World Day for Safety and Health at Work -Anticipate, prepare and respond to crises

Anticipate, prepare and respond to crises – Invest Now in Resilient Occupational Safety and Health Systems

Since emerging as a global crisis in early 2020, the COVID-19 pandemic has had profound impacts everywhere. The pandemic has touched nearly every aspect of the world of work, from the risk of transmission of the virus in workplaces to occupational safety and health (OSH) risks that have emerged as a result of measures to mitigate the spread of the virus. Shifts to new forms of working arrangements, such as the widespread reliance on teleworking, have, for example, presented many opportunities for workers but also posed potential OSH risks, including psychosocial risks and violence in particular.

The World Day for Safety and Health at Work 2021 focuses on leveraging the elements of an OSH system as set out in the Promotional Framework for Occupational Safety and Health Convention, 2006 (No. 187). The world day report examines how the current crisis demonstrates the importance of strengthening these OSH systems, including occupational health services, at both the national and undertaking level.

The ILO will take this opportunity to raise awareness and stimulate dialogue on the importance of creating and investing in resilient OSH systems, drawing on both regional and country examples in mitigating and Preventing the Spread of COVID-19 at the workplace.

Background

In 2003, the International Labour Organization (ILO), began to observe World Day in order to stress the prevention of accidents and diseases at work, capitalizing on the ILO’s traditional strengths of tripartism and social dialogue.

This celebration is an integral part of the Global Strategy on Occupational Safety and Health of the ILO, as documented in the Conclusions of the International Labour Conference in June 2003. One of the main pillars of the Global Strategy is advocacy, the World Day for Safety and Health at Work is a significant tool to raise awareness of how to make work safe and healthy and of the need to raise the political profile of occupational safety and health.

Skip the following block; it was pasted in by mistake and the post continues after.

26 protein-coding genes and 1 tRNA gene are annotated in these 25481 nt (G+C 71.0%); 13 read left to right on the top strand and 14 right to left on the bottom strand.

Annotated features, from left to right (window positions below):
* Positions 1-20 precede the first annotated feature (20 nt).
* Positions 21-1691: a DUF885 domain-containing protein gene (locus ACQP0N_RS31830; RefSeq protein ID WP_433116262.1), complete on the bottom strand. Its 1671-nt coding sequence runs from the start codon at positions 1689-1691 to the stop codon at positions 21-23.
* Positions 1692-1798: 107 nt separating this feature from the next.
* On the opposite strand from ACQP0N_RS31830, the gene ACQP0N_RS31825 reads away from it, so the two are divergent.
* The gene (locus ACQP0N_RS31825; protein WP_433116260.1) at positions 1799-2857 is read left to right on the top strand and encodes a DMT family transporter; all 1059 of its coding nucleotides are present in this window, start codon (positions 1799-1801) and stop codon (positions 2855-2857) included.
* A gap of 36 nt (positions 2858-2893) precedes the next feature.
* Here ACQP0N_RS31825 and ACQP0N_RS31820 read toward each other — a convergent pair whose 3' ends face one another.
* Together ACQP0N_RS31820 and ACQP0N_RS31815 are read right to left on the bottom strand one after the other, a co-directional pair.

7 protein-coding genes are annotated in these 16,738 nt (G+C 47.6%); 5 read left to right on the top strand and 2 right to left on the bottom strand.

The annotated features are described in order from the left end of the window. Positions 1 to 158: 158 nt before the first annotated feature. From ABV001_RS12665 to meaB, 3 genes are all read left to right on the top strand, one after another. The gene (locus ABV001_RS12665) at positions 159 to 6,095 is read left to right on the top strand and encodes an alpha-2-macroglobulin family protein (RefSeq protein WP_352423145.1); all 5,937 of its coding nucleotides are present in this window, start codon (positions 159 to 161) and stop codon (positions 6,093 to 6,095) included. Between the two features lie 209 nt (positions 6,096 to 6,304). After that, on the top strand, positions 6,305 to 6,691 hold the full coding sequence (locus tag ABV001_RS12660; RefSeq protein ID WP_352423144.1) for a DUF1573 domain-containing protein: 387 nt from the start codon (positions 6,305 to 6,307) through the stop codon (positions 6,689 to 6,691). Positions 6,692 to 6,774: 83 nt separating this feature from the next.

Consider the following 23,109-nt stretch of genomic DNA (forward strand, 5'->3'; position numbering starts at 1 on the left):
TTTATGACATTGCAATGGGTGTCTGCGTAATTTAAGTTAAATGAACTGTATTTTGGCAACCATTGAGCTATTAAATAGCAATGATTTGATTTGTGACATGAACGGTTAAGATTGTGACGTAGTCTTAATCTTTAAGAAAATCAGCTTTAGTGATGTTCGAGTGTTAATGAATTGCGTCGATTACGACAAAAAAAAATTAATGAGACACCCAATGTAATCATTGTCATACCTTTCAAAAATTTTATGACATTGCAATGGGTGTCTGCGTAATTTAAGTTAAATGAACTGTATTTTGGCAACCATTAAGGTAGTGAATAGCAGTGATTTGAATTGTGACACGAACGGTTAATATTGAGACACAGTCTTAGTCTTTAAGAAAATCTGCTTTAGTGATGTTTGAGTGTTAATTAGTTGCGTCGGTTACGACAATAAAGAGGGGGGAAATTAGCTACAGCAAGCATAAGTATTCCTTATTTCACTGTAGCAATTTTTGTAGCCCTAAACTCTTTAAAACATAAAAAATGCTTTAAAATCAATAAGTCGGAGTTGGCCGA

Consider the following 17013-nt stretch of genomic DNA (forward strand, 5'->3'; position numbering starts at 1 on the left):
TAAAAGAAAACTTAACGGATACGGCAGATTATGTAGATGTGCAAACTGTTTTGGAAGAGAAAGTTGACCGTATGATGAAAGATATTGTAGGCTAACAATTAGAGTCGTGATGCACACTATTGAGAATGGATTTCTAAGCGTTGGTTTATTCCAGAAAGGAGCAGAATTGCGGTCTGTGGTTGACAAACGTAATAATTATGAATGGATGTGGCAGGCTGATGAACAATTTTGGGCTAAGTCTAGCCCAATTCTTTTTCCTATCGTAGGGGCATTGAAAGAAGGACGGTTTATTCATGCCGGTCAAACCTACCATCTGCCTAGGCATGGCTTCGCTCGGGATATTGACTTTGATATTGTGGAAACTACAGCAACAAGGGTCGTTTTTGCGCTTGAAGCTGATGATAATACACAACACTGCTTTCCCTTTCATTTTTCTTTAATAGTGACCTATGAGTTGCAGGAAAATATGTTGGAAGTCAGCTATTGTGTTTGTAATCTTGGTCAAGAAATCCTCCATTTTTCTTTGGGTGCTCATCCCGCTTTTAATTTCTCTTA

28 April is also the International Commemoration Day for Dead and Injured Workers organized worldwide by the trade union movement since 1996.

Prevention of occupational accidents and diseases

The annual World Day for Safety and Health at Work on 28 April promotes the prevention of occupational accidents and diseases globally. It is an awareness-raising campaign intended to focus international attention on the magnitude of the problem and on how promoting and creating a safety and health culture can help reduce the number of work-related deaths and injuries.

Each of us is responsible for stopping deaths and injuries on the job. As governments we are responsible for providing the infrastructure — laws and services — necessary to ensure that workers remain employable and that enterprises flourish; this includes the development of a national policy and programme and a system of inspection to enforce compliance with occupational safety and health legislation and policy. As employers, we are responsible for ensuring that the working environment is safe and healthy. As workers we are responsible to work safely and protecting ourselves and not to endanger others, knowing our rights and participate in the implementation of preventive measures.

Emerging risks at work

New and emerging occupational risks may be caused by technical innovation or by social or organizational change, such as:

  • New technologies and production processes, e.g. nanotechnology, biotechnology
  • New working conditions, e.g. higher workloads, work intensification from downsizing, poor conditions associated with migration for work, jobs in the informal economy
  • Emerging forms of employment, e.g. self-employment, outsourcing, temporary contracts

They may be more widely recognized through better scientific understanding, e.g. the effects of ergonomic risks on musculoskeletal disorders.

They may be influenced by changes in perceptions about the importance of certain risk factors, e.g. the effects of psychosocial factors on work-related stress.

We have learned from the past crisis that workplaces can be of vital importance to prevent and control outbreaks. Adequate safety and health measures at work can play a crucial role in containing the spread of the disease while protecting workers and society at large. Governments, employers and workers all have a role to play in tackling the COVID-19 crisis, and their collaboration is key.

Source: un.org

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